Lewis v. Shaver

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73 S.E.2d 320 (1952)

236 N.C. 510


No. 389.

Supreme Court of North Carolina.

November 19, 1952.

*321 David H. Armstrong, Troy, for plaintiff appellant.

J. Laurence Jones and John H. Small, Charlotte, for defendant appellee.

BARNHILL, Justice.

The evidence considered in the light most favorable to plaintiff is sufficient to make out a prima facie case of technical assault or trespass upon the person of plaintiff. Therefore, the one question posed for decision is this: Is plaintiff's cause of action barred by the one-year, G. S. § 1-54, subd. 3, or the three-year, G.S. § 1-52, subd. 5, statute of limitations? We are constrained to answer in the affirmative.

The defendant demurred for that it appears upon the face of the complaint that plaintiff's alleged cause of action is barred by the one-year and the three-year statutes of limitations. The demurrer was overruled. Even so, the order overruling the demurrer was not binding on the trial court on the motion for judgment as in case of nonsuit.

A demurrer to a complaint, G.S. § 1-127, and a demurrer to the evidence, G.S. § 1-183, are different in purpose and result. One challenges the sufficiency of the pleadings, the other the sufficiency of the evidence. Smith v. Sink, 211 N.C. 725, 192 S.E. 108; Law v. Cleveland, 213 N.C. 289, 195 S.E. 809; Montgomery v. Blades, 222 N.C. 463, 23 S.E.2d 844; Coleman v. Whisnant, 226 N.C. 258, 37 S.E.2d 693.

Furthermore, the demurrer on the grounds assigned was an improper and unwarranted pleading. The statutes of limitations can never be taken advantage of by demurrer. Guthrie v. Bacon, 107 N.C. 337, 12 S.E. 204; Bacon v. Berry, 85 N.C. 124; King v. Powell, 127 N.C. 10, 37 S.E. 62; Oldham v. Rieger, 145 N.C. 254, 58 S.E. 1091; Logan v. Griffith, 205 N.C. 580, *322 172 S.E. 348. "The objection that the action was not commenced within the time limited can only be taken by answer." G. S. § 1-15.

Although the plea of a statute of limitations in bar of plaintiff's right to recover places the burden on plaintiff to show that the action was instituted within the time allowed by the pleaded statute, Allsbrook v. Walston, 212 N.C. 225, 193 S.E. 151; Muse v. Muse, 236 N.C. 182, 72 S.E.2d 431, there is no time limitation on the right of such plaintiff to prosecute his cause until and unless the statute is expressly pleaded in the answer.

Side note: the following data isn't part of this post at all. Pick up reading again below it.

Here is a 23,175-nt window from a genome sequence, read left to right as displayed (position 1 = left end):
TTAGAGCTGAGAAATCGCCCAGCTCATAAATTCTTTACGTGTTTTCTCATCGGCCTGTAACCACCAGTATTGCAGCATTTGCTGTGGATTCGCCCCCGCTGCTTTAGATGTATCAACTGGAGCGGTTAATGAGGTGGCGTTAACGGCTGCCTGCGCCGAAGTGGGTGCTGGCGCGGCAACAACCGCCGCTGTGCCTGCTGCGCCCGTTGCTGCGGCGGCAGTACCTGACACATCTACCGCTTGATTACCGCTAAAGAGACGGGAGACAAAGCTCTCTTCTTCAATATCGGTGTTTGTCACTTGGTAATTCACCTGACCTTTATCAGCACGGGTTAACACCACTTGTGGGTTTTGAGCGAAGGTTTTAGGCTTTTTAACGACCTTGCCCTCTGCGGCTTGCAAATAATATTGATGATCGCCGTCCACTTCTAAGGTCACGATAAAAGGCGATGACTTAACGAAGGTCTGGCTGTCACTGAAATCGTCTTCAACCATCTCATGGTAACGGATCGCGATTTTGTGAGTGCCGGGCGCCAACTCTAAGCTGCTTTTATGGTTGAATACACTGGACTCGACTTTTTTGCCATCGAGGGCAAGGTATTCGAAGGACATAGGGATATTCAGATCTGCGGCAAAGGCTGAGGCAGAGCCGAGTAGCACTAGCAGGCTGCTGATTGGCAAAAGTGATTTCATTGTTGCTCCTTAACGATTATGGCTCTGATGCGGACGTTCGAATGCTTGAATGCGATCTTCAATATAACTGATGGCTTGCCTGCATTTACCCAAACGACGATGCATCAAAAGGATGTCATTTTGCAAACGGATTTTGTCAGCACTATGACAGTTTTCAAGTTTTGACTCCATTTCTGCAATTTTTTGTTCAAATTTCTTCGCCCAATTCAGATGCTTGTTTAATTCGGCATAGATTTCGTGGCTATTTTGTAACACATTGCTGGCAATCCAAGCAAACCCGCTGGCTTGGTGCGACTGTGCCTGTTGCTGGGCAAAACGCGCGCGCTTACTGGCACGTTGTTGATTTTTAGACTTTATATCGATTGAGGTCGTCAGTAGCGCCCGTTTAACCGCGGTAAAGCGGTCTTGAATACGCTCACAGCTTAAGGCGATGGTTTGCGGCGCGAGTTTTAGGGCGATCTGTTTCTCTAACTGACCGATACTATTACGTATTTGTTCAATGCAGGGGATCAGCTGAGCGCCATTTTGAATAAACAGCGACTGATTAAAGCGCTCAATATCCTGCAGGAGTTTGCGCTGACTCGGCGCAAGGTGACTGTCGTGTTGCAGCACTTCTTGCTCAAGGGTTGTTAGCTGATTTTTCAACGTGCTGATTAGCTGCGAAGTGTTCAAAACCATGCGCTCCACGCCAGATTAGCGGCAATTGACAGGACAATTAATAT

Plaintiff stressfully contends, however, that in any event she did not ascertain that the alleged tort upon which she relies had been committed until she consulted Dr. Welton in 1951, and that the statute began to run as of that date. But the statute itself fixes the date upon which the statutes began to run. "Civil actions can only be commenced within the periods prescribed in this chapter, after the cause of action has accrued, except where in special cases a different limitation is prescribed by statute." G.S. § 1-15. And the only "special case" in respect to torts "where * * * a different limitation is prescribed by statute" is contained in the three-year statute, G.S. § 1-52. This "different limitation" relates only to actions grounded on allegations of fraud or mistake. G.S. § 1-52, subd. 9. Consequently it has no application here.

Furthermore, we have heretofore expressly held that lack of knowledge on the part of plaintiff does not suspend the statute. Gordon v. Fredle, 206 N.C. 734, 175 S.E. 126.

The plaintiff in her amended complaint alleges that defendant "wrongfully, knowingly, fraudulently and unlawfully concealed and withheld from the plaintiff the fact that he had ligated * * * both fallopian tubes and thereby completely and permanently rendered the plaintiff sterlite * * * which this plaintiff did not and could not * * * have discovered except as herein alleged." She now contends that the alleged fraudulent concealment suspended the statute which, under the circumstances, began to run on the day in 1951 she actually ascertained the facts.

On the questions whether (1) the lack of knowledge of a cause of action postpones the commencement of the period of limitation until the facts are discovered, 34 A.J. 186, or (2) the fraudulent concealment of the facts constitutes an implied exception to the statutes of limitations, postponing the commencement of the running of the statute until discovery or opportunity to discover the facts, the courts are divided in opinion. See cases cited in 34 A.J. 186, n. 17, and p. 188, n. 13.

As stated, our statute fixes the commencement date of our statutes of limitations, and this Court has already adopted the majority view that the mere lack of knowledge of the facts constituting a cause of action does not postpone the running of the statute. Gordon v. Fredle, supra.

Whether the fraudulent concealment of the facts by the tort-feasor constitutes an implied exception to the statute, notwithstanding its express language, we need not now decide for the reason plaintiff offered no evidence to support her allegation of fraudulent concealment. Indeed, she testified the only time she saw the defendant was in the operating room, that he did not visit her in the hospital either before or after the operation, and she did not thereafter consult him about her condition or the operation he performed.

Since the alleged tort was committed in 1944 and summons in this action was issued 25 August 1951, the plaintiff's cause of action is barred by the three-year, G.S. § 1-52, subd. 5, if not the one-year, G.S. § 1-54, subd. 3, statute of limitations. Therefore the judgment dismissing the action as in case of nonsuit is


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